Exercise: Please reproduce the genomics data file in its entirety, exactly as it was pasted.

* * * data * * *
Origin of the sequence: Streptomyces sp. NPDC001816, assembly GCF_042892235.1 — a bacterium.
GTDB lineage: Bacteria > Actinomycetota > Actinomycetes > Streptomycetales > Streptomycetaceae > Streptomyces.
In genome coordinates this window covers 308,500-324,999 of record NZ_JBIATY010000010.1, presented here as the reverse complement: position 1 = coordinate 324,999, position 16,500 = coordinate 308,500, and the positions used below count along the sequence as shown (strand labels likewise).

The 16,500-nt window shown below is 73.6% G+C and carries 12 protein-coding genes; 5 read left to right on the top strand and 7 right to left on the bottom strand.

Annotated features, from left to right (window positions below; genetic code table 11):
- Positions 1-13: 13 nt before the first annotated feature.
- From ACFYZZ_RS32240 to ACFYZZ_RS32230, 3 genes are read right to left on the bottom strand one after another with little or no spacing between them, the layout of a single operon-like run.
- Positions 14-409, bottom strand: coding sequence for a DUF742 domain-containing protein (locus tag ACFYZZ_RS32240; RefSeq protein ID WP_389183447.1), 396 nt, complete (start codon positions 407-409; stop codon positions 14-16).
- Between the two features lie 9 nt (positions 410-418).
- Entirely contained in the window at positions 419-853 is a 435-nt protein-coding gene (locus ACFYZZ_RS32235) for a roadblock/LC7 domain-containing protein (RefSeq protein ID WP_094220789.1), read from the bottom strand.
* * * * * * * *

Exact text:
Origin of the sequence: Streptomyces sp. NPDC001816, assembly GCF_042892235.1 — a bacterium.
GTDB lineage: Bacteria > Actinomycetota > Actinomycetes > Streptomycetales > Streptomycetaceae > Streptomyces.
In genome coordinates this window covers 308,500-324,999 of record NZ_JBIATY010000010.1, presented here as the reverse complement: position 1 = coordinate 324,999, position 16,500 = coordinate 308,500, and the positions used below count along the sequence as shown (strand labels likewise).

The 16,500-nt window shown below is 73.6% G+C and carries 12 protein-coding genes; 5 read left to right on the top strand and 7 right to left on the bottom strand.

Annotated features, from left to right (window positions below; genetic code table 11):
- Positions 1-13: 13 nt before the first annotated feature.
- From ACFYZZ_RS32240 to ACFYZZ_RS32230, 3 genes are read right to left on the bottom strand one after another with little or no spacing between them, the layout of a single operon-like run.
- Positions 14-409, bottom strand: coding sequence for a DUF742 domain-containing protein (locus tag ACFYZZ_RS32240; RefSeq protein ID WP_389183447.1), 396 nt, complete (start codon positions 407-409; stop codon positions 14-16).
- Between the two features lie 9 nt (positions 410-418).
- Entirely contained in the window at positions 419-853 is a 435-nt protein-coding gene (locus ACFYZZ_RS32235) for a roadblock/LC7 domain-containing protein (RefSeq protein ID WP_094220789.1), read from the bottom strand.